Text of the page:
After about sixteen weeks, dogs are more innately fearful of new objects or situations.
During this time period, it is critical to expose your pup to a variety of sensations and experiences — other dogs, cats, children, men, umbrellas, bicycles, men with beards, cars,
It is also important to focus on making these experiences positive, not just throwing the puppy into a scary situation.
Praise and encourage curious behavior or moving towards new objects.
Make sure that the puppy always has an escape route and can choose to move away if he or she wants. If he is stressed or scared, you may need to take a break and come back to that challenge later.
It is vital to balance the need for socialization with protection from infectious diseases.
There are several diseases to which young puppies are susceptible, and appropriate vaccination can significantly reduce the risk of contracting these. Some groups recommend not allowing puppies to interact with other dogs prior to completing their full set of vaccines. However, since vaccination will not be complete until about sixteen weeks, the period of time for socialization will be over by then. And since behavior issues are the number one cause of death in dogs less than three years of age, appropriate socialization can be lifesaving.
To minimize the risk of infectious disease, make sure you discuss your puppy’s vaccine schedule and socialization with your vet.
Appropriate vaccination plans should start at about six to eight weeks. Until the entire series is complete, puppies should not go to high density dog areas, such as dog parks or doggy day care. It is fine for them to interact with other dogs, but only adult dogs which are known to be up to date on their vaccines.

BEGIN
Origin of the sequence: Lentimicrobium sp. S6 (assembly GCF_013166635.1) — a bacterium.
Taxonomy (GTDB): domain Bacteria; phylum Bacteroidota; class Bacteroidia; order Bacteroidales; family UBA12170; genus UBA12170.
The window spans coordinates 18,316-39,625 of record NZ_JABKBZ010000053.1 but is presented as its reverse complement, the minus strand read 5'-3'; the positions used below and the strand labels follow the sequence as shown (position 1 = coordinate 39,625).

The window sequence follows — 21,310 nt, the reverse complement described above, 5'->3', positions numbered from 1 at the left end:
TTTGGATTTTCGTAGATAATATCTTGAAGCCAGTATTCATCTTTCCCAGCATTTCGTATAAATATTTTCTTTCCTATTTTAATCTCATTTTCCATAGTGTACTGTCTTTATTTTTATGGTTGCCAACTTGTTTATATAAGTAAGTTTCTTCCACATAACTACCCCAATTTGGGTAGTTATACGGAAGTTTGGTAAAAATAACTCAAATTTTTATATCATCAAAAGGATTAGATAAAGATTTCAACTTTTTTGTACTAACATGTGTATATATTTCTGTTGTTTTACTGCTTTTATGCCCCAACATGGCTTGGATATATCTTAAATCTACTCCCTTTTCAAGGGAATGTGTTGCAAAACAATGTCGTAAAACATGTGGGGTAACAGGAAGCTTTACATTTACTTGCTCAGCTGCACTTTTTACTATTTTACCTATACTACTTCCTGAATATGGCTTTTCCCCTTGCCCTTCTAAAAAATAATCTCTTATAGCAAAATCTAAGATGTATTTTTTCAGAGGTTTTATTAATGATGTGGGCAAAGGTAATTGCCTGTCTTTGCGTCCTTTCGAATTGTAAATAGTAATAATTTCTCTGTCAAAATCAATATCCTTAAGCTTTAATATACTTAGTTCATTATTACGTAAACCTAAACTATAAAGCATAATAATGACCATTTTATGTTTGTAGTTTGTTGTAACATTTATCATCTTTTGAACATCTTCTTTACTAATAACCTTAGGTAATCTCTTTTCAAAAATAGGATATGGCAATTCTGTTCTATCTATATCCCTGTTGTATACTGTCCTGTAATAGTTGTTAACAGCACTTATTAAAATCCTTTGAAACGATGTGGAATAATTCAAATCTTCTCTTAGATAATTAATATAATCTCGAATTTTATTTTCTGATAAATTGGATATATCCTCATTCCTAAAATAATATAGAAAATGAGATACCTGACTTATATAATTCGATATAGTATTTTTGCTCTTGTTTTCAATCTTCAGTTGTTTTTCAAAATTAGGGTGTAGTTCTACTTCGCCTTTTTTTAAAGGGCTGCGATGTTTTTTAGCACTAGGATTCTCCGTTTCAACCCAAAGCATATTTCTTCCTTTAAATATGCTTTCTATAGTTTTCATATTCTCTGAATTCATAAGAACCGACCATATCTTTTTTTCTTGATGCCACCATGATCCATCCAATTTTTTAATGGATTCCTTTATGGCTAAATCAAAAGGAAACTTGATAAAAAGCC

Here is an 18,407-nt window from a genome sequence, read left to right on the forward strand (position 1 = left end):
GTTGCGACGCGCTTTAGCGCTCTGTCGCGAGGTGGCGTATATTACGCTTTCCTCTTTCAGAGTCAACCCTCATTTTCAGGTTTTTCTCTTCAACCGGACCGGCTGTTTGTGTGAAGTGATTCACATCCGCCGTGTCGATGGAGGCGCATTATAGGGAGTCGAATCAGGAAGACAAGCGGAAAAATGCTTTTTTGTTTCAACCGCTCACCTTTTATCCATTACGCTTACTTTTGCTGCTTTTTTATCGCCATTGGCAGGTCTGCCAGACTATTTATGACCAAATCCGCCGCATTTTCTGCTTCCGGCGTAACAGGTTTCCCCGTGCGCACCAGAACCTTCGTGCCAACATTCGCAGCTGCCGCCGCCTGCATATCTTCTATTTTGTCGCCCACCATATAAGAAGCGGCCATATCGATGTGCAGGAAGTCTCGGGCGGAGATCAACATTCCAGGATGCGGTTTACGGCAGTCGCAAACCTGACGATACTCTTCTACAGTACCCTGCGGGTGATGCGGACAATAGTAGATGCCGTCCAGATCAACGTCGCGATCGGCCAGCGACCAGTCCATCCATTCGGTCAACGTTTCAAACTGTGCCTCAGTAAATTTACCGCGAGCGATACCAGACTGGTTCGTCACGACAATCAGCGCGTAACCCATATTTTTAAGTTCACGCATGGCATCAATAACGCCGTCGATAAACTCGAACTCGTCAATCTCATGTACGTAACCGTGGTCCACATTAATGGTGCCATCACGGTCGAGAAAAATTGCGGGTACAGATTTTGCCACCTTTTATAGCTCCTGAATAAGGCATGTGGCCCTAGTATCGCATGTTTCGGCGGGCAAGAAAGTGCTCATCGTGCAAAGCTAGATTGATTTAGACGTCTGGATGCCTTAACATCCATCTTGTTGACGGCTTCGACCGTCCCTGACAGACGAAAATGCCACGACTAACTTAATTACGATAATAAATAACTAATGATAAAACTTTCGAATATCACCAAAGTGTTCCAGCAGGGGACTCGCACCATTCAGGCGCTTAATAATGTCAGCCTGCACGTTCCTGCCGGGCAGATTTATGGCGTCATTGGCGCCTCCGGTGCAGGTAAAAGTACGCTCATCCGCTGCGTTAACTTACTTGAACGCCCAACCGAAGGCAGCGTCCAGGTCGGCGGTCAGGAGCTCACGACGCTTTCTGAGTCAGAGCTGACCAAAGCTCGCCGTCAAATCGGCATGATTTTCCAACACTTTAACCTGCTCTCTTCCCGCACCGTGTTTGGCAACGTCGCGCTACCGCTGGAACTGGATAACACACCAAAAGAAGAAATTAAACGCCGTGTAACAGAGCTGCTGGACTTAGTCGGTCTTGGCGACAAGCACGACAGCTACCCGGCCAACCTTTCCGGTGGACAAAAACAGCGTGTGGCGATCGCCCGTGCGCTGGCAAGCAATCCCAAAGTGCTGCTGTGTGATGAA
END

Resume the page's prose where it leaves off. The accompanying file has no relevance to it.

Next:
In a controlled setting, your dog may also interact with other puppies.
Puppy classes can be a great way to jump start the socialization process. These are often hosted by obedience trainers or some large pet stores. The goal of the class is to introduce puppies to a variety of other young dogs and people in a controlled setting. Puppies should be at least seven or eight weeks old to attend these and have received at least one distemper parvovirus vaccine at least ten days before the first class. The hosting organization should require all puppies to be appropriately vaccinated for their age and ensure that all the puppies in the class appear healthy.
If both housebreaking and socialization are started early and properly, your puppy will have the best chance to end up a happy, confident dog.
Although these areas require time and effort, they will have immeasurable benefits in your dog’s later years.
AVSAB Position Statement on Puppy Socialization [Https://avsab.org/resources/position-statements/]. (2008).
Davis, K. (2015, January 16). Housetraining Basics for Dogs. Retrieved May 19, 2018, from https://www.vin.com/doc/?id=4951732&pid=19239.
DePorter, T. (2017). New Perspectives on Canine Socialization: Why, When, and How? Wild West Veterinary Conference. Retrieved May 19, 2018, from https://www.vin.com/doc/?id=8216454.
Landsberg, G. (2002). Housetraining 101–Quick, Effective and Accurate Advice. Western Veterinary Conference. Retrieved May 19, 2018, from https://www.vin.com/doc/?id=3844531.
Martin, K. (2015). Puppy Socialization – Preventative Behavior Services for Your Practice. Wild West Veterinary Conference. Retrieved May 19, 2018, from https://www.vin.com/doc/?id=7432330.